Thursday, September 25, 2008

Michelangelo and the Bead Journal Project

"I saw the angel in the marble and carved until I set him free."

This idea of Michelangelo's has always amazed me.

In fact, Michelangelo himself is fairly exceptional. He stands out as one of the world's most accomplished and creative souls yet he took no credit for his work.

Instead, he believed that the beauty in the world pre-existed and his job was to release it. What a powerful thought.

Perhaps our biggest masterpiece, our life, functions in the same way. Perhaps our duty on this earth isn't to create beauty per se but to release and discover the beauty that is all around us.

And, if we could only be half as committed and tenacious as Michelangelo in liberating the beauty in our lives, can you imagine the splendor that would be brought forth?

You see, my bead embroidery has been speaking to me. And I have been trying to listen.


After about 25 hours of beading so far, here's what I've learned:
  1. I believe this piece is revealing itself to me the more time I spend with it and it's a beautiful conversation. It has a story but I'm not quite ready to tell it.
  2. There is a rhythm to beading just like in any other needleart, it's just got it's own beat. I find myself drawn to it's pattern and I don't want to put it down. I am eager to see what comes next.
  3. I am learning to like Timtex. As I have made needlehole after needlehole, it has developed a comfortable, more pliable hand yet still retains its shape very nicely. It makes me wonder, what if I were to "peforate" the Timtex on my sewing machine with no thread in the needle before stitching to prepare the fabric for beading...hmmm....
  4. It takes a long time to place each bead and sew them down one by one. I'm thinking that Susan's "last-minute, whip-it-out" approach isn't going to work for the Bead Journal Project...hmmm....
  5. I found that a 10 milliners needle and some well-placed callouses have mitigated the pain of the first few days. But that's nothing compared to painting the entire ceiling of the Sistine Chapel on your back...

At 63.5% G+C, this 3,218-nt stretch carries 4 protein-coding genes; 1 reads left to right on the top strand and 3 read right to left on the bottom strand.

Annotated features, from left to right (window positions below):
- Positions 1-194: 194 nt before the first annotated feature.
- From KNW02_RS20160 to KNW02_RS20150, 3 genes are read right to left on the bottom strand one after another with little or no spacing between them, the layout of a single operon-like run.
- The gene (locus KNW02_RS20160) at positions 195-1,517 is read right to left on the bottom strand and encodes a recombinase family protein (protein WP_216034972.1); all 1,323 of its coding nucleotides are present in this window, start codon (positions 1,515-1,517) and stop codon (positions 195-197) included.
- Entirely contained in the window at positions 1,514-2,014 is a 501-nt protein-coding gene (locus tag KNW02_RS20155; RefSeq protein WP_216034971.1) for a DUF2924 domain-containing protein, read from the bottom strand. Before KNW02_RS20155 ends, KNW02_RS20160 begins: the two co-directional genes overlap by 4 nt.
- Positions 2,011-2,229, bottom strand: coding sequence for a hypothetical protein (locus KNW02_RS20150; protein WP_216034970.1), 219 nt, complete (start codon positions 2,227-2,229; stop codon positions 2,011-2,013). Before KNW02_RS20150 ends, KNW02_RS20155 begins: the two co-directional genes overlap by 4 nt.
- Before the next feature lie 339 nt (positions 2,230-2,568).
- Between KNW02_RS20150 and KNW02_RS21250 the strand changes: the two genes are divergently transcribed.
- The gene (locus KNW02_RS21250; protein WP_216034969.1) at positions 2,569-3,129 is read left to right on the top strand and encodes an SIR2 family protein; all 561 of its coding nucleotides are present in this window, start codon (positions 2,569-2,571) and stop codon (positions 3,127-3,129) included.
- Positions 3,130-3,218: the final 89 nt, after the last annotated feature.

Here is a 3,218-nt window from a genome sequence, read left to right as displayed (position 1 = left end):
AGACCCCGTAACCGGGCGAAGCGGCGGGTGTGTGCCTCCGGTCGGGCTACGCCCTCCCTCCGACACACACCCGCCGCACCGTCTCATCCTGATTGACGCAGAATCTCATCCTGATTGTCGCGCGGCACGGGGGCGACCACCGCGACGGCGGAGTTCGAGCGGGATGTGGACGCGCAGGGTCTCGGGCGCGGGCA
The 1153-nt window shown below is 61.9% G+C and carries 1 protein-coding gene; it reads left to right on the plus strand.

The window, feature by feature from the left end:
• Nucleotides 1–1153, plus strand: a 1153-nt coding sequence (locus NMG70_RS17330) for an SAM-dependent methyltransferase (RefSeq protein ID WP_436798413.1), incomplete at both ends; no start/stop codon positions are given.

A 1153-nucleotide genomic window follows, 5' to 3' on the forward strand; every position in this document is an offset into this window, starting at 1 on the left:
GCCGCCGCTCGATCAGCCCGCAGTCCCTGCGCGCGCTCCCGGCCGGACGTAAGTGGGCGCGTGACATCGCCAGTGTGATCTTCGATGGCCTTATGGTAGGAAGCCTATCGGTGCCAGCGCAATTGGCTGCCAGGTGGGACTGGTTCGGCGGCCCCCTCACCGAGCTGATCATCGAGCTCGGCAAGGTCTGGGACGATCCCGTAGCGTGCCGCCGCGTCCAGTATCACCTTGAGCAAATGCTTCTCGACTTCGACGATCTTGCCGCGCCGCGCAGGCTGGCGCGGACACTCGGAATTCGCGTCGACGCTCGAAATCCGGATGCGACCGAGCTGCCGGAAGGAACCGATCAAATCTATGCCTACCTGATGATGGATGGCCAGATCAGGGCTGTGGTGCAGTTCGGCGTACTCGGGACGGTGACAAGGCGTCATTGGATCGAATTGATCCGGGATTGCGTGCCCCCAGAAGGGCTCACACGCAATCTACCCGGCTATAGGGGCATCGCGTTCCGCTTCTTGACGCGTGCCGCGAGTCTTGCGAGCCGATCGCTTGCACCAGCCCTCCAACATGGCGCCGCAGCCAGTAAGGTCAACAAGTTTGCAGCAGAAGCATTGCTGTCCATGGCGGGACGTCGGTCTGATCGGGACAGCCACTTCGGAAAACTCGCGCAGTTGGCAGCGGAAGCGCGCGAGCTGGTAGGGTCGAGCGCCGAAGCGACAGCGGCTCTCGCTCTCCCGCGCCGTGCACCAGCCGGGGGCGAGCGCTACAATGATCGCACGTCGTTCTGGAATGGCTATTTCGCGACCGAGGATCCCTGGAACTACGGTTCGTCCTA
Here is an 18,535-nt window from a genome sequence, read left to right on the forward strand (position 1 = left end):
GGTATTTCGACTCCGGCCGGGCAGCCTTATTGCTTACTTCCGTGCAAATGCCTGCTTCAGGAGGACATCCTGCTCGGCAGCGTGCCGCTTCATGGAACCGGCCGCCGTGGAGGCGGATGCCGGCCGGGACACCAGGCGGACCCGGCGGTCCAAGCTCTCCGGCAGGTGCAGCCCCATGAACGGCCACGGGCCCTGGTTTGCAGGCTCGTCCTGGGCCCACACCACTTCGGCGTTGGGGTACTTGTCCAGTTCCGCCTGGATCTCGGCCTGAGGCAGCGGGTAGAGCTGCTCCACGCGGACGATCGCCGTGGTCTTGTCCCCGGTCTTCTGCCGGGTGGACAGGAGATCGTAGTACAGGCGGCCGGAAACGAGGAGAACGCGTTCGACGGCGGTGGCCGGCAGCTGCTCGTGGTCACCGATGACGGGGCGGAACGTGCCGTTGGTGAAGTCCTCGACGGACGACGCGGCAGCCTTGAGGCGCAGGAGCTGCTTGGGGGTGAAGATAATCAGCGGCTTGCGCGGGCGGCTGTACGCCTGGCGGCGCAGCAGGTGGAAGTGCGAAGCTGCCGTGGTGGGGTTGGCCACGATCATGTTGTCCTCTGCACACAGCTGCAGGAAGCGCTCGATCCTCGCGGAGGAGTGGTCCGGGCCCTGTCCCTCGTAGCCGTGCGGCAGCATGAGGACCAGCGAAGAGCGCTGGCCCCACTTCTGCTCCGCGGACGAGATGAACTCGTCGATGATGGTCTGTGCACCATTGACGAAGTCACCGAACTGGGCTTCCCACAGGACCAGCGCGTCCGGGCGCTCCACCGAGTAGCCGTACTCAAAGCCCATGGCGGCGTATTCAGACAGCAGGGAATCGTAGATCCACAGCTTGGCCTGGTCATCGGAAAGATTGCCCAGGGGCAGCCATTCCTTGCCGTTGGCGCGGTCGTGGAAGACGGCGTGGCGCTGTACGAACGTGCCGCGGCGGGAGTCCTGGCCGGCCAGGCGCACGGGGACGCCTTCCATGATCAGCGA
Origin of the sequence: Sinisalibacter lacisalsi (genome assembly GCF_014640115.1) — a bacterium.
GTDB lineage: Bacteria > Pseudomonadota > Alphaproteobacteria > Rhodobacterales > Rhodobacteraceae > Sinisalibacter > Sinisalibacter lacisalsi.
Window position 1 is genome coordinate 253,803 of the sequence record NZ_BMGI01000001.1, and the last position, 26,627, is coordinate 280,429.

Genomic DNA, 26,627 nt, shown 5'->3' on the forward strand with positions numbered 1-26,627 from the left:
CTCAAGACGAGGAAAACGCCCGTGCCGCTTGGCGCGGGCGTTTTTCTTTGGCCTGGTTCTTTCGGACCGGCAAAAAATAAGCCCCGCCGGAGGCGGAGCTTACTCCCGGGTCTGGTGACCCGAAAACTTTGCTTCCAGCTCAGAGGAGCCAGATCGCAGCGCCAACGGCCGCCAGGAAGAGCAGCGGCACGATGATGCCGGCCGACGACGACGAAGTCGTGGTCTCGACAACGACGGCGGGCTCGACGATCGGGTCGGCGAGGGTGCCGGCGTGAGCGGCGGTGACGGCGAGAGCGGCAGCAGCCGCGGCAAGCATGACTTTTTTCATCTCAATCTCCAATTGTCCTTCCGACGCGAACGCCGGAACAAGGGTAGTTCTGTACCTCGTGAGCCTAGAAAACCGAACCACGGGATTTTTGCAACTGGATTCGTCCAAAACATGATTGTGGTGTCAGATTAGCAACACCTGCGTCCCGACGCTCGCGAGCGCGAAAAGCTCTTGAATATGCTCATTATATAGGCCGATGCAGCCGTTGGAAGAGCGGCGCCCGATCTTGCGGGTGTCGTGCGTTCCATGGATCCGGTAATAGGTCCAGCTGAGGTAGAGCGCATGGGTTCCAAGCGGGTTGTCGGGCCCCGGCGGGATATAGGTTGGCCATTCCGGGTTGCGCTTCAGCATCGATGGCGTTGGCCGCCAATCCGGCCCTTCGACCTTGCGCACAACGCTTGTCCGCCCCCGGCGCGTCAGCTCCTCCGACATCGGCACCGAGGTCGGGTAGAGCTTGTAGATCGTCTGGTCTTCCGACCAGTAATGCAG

Now, I'm no Michelangelo and I don't pretend to be.

But there was some reason that I had these thoughts today while I was beading; so, I am putting them out there for you to discover them.

As for me, I think I'd like to uncover more about Michelangelo; his life, his work and his thought...

8 comments:

Heather J. said...

Your project is absolutely gorgeous. I love the close ups of the bead detail - it's amazing to me, a non-needleworker, to see it coming together so beautifully. When you finished, I'd love to know how many hours actually went into this one project!

Debra said...

Shaping up splendidly!

Allison Ann Aller said...

This is stunning, Susan!!!
Truly lovely work happening here, and I look forward to hearing the story.

For an easy read on Michelangelo that "sets the scene" quite well, don't forget The Agony and the Ecstasy by Irving Stone, the biographical novel of the great Maestro.....

Marty52 said...

This is rather stunning, Susan! A thought, though... you can put down 2 or three beads at a time to make it go a bit faster. String the beads on the thread, carefully lay them where you want them and pull the thread taut. Then push the needle down at the end of the line of beads and bring it up between the beads you have just laid down. Then, gently slip the needle thru the remaining beads and bring it out at the end of the three beads you just laid down. Then you repeat the whole process.

This actually gives a smoother line (IMHO) to the beads in the design. If this doesn't make any sense, I can post about it (since I need to get off my rear and do a post anyway!). You can probably find this technique on beading sites too...

Vicky aka stichr said...

looks great!

Pigtown-Design said...

I am SOOOO impressed!

Lisa said...

Intriquing thoughts on Michelangelo. I've often been inspired by his thoughts too, but love that you've been able to see beyond art and apply it to life!

Lovely watching your beading evolve on this project!

coral-seas said...

You may not be ready to 'write' it's story but you are already telling it in beads. It is a wonderful piece.

CA

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